Publisher’s Weekly magazine has announced its selections for the “Best of 2012.” The following books along with their PW reviews are the Top Ten titles that can be found at the Ottawa Library or requested through the NExpress System.



• “Bring Up the Bodies” by Hilary Mantel

Though the novel that recently won Mantel her second Man Booker prize is a sequel to the novel that won Mantel her first Man Booker prize, it’s a startlingly different book. Where Wolf Hall was lush and expansive, this is focused and verbose, with Mantel eschewing descriptive prose for dialogue. Thomas Cromwell is older now, with more titles and power, but he nonetheless finds himself again having to wrestle the king out of another heirless marriage, this time to Anne Boleyn.

• “The Round House” by Louise Erdrich

This dark and entertaining National Book Award nominee sets a Native American boy’s coming of age against the brutal backdrop of racism and violence in North Dakota. When 13-year-old Joe becomes frustrated with the investigation into the attack that left his mother too traumatized to speak, he looks into the crime himself.

• “Happiness Is a Chemical in the Brain” by Lucia Perillo

The 14 stories of this Pulitzer Prize in poetry finalist’s (for Inseminating the Elephant) debut collection, set in the Pacific Northwest, display the poet’s emotional economy alongside raw honesty, haunting understatement, and a sharp wit. Women, damaged and vulnerable, make bad choices again and again, pursue fruitless obsessions, and somehow often come out on top.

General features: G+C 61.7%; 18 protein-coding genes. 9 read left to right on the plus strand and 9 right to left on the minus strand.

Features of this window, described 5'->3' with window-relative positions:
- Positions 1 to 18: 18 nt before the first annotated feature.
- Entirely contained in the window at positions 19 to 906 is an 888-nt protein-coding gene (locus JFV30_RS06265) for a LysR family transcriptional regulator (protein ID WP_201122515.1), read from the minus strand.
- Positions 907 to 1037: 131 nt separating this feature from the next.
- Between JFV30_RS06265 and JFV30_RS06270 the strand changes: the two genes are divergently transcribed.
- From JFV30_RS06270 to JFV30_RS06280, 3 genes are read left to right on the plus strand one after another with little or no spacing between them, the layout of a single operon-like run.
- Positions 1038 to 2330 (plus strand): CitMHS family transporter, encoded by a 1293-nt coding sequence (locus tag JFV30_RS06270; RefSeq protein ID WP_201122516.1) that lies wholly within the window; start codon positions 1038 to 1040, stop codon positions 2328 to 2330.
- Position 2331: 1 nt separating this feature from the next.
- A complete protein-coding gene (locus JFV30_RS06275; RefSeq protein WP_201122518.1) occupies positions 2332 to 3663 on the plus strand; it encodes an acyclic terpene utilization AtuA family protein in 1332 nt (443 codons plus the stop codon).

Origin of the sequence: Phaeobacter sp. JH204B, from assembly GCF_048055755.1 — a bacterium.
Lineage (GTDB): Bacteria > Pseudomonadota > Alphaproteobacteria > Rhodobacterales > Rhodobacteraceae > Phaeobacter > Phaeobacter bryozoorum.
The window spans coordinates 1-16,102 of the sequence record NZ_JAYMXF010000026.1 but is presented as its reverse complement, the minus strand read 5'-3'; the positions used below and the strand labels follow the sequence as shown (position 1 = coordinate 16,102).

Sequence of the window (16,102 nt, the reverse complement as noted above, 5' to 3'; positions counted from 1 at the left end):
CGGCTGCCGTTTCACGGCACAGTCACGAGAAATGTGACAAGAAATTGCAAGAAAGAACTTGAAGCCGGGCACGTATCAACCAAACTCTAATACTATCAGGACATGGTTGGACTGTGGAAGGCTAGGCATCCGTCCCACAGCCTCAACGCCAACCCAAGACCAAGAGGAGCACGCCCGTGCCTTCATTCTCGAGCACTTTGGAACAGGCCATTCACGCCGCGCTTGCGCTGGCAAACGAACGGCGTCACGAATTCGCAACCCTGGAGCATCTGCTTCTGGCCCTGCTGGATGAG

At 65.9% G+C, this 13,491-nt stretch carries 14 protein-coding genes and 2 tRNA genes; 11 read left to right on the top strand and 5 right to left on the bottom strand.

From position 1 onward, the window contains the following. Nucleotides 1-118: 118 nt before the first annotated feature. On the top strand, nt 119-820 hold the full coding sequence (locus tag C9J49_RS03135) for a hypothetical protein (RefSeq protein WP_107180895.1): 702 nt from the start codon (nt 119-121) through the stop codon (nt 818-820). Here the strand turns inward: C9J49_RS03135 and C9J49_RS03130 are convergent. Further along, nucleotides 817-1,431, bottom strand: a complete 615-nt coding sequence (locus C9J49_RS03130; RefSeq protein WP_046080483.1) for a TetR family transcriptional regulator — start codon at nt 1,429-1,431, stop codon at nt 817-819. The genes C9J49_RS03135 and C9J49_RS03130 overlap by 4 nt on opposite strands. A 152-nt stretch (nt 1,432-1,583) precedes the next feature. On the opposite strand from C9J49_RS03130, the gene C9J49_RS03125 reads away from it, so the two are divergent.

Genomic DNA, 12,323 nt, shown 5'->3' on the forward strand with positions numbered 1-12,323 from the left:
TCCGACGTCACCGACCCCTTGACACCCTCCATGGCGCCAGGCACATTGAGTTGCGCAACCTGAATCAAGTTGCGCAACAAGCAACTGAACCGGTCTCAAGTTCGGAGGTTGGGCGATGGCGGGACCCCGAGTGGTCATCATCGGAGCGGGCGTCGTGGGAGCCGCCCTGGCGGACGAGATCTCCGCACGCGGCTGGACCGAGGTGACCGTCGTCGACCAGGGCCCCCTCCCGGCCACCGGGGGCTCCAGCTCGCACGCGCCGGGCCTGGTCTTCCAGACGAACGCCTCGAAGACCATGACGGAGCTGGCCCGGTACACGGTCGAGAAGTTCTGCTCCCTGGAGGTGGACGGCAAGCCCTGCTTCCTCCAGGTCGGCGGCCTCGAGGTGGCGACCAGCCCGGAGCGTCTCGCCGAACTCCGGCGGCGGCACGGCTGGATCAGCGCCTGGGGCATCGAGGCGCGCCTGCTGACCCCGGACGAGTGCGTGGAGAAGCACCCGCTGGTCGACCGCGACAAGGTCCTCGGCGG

• “All We Know: Three Lives” by Lisa Cohen (920.72 Coh)

Erudite and exquisitely written, Wesleyan professor Cohen’s first book, a triptych biography of three early-20th-century women—Esther Murphy, Mercedes de Acosta, and Madge Garland—successfully renders both these memorable and surprising personalities and the era in which they struggled with questions and expectations regarding career, marriage, and sexuality. Suitably dishy and remarkably humane, the book leaves readers wondering who these women would have become in a more progressive society.

• “People Who Eat Darkness: The True Story of a Young Woman Who Vanished from the Streets of Tokyo” Richard Lloyd Parry (364.152 Par)

This chilling and multilayered account of the murder of Lucie Blackman in Tokyo sheds light on the tragedy of a family, a sexual predator, and Japanese society.

Available through the NExpress system:

• “The Devil in Silver” by Victor LaValle

LaValle’s third novel is poised on the intersection of psychological suspense and supernatural horror, leavened with dashes of wry humor. A menacing figure stalks the airless halls of a psychiatric ward; corrupt cops, bored staff, and drugged and deranged patients all think they know what’s going on, but no one truly has a handle on reality. LaValle (whose Big Machine was a PW Best Books pick in 2009) balances the tension with moving and surprisingly intimate portraits of people caught in the gears of a malfunctioning mental health system.

• “Iron Curtain: The Crushing of Eastern Europe, 1945–1956” by Anne Applebaum (947 App)

This non-fiction book is a searing narrative and analysis of a historical watershed—the USSR’s brutal takeover of Eastern Europe during and after WWII.

Not in the NExpress System:

• “Building Stories” by Chris Ware, “Detroit City” by Mark Binelli, and “The Barbarous Years” by Bernard Bailyn

The entire list is online at

Rosemary Honn is a librarian in the circulation department at the Ottawa Library.